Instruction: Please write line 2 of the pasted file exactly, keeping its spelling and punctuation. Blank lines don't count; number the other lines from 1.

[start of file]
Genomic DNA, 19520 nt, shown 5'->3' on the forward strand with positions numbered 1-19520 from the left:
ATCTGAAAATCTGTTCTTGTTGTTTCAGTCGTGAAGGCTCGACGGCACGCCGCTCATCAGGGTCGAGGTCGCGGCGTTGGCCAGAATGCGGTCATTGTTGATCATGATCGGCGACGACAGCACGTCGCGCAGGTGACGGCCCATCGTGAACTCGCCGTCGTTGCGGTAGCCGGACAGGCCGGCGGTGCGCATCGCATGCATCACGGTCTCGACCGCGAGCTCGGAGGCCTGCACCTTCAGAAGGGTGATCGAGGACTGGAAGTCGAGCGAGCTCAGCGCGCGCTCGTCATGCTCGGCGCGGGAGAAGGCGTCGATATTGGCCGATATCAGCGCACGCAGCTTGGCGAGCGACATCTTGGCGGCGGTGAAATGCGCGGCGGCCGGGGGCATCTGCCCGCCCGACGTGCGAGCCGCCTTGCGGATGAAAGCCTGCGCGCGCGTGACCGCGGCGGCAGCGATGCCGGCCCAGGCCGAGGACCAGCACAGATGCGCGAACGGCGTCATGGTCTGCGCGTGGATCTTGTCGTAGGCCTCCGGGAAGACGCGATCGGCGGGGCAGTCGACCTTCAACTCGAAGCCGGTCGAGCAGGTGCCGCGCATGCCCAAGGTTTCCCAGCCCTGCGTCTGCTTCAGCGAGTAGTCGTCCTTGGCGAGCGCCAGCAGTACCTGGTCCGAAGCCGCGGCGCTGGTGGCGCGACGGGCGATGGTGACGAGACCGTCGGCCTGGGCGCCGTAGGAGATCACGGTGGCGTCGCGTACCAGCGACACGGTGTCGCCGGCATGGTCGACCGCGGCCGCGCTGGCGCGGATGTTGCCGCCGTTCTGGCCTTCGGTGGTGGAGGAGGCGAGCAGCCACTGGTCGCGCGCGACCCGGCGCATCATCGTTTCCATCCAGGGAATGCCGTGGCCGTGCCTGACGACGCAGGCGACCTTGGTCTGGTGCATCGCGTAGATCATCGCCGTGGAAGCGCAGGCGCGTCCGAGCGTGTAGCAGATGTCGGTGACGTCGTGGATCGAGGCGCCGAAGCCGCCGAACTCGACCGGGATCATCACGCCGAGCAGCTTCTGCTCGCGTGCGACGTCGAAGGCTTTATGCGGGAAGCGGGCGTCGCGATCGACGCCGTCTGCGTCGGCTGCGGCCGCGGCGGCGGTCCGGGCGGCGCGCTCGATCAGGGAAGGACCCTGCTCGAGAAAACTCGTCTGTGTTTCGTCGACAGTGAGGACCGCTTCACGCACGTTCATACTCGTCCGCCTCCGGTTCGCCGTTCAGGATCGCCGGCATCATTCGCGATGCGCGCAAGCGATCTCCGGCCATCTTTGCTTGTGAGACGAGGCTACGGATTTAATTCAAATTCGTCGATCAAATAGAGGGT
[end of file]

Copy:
ATCTGAAAATCTGTTCTTGTTGTTTCAGTCGTGAAGGCTCGACGGCACGCCGCTCATCAGGGTCGAGGTCGCGGCGTTGGCCAGAATGCGGTCATTGTTGATCATGATCGGCGACGACAGCACGTCGCGCAGGTGACGGCCCATCGTGAACTCGCCGTCGTTGCGGTAGCCGGACAGGCCGGCGGTGCGCATCGCATGCATCACGGTCTCGACCGCGAGCTCGGAGGCCTGCACCTTCAGAAGGGTGATCGAGGACTGGAAGTCGAGCGAGCTCAGCGCGCGCTCGTCATGCTCGGCGCGGGAGAAGGCGTCGATATTGGCCGATATCAGCGCACGCAGCTTGGCGAGCGACATCTTGGCGGCGGTGAAATGCGCGGCGGCCGGGGGCATCTGCCCGCCCGACGTGCGAGCCGCCTTGCGGATGAAAGCCTGCGCGCGCGTGACCGCGGCGGCAGCGATGCCGGCCCAGGCCGAGGACCAGCACAGATGCGCGAACGGCGTCATGGTCTGCGCGTGGATCTTGTCGTAGGCCTCCGGGAAGACGCGATCGGCGGGGCAGTCGACCTTCAACTCGAAGCCGGTCGAGCAGGTGCCGCGCATGCCCAAGGTTTCCCAGCCCTGCGTCTGCTTCAGCGAGTAGTCGTCCTTGGCGAGCGCCAGCAGTACCTGGTCCGAAGCCGCGGCGCTGGTGGCGCGACGGGCGATGGTGACGAGACCGTCGGCCTGGGCGCCGTAGGAGATCACGGTGGCGTCGCGTACCAGCGACACGGTGTCGCCGGCATGGTCGACCGCGGCCGCGCTGGCGCGGATGTTGCCGCCGTTCTGGCCTTCGGTGGTGGAGGAGGCGAGCAGCCACTGGTCGCGCGCGACCCGGCGCATCATCGTTTCCATCCAGGGAATGCCGTGGCCGTGCCTGACGACGCAGGCGACCTTGGTCTGGTGCATCGCGTAGATCATCGCCGTGGAAGCGCAGGCGCGTCCGAGCGTGTAGCAGATGTCGGTGACGTCGTGGATCGAGGCGCCGAAGCCGCCGAACTCGACCGGGATCATCACGCCGAGCAGCTTCTGCTCGCGTGCGACGTCGAAGGCTTTATGCGGGAAGCGGGCGTCGCGATCGACGCCGTCTGCGTCGGCTGCGGCCGCGGCGGCGGTCCGGGCGGCGCGCTCGATCAGGGAAGGACCCTGCTCGAGAAAACTCGTCTGTGTTTCGTCGACAGTGAGGACCGCTTCACGCACGTTCATACTCGTCCGCCTCCGGTTCGCCGTTCAGGATCGCCGGCATCATTCGCGATGCGCGCAAGCGATCTCCGGCCATCTTTGCTTGTGAGACGAGGCTACGGATTTAATTCAAATTCGTCGATCAAATAGAGGGT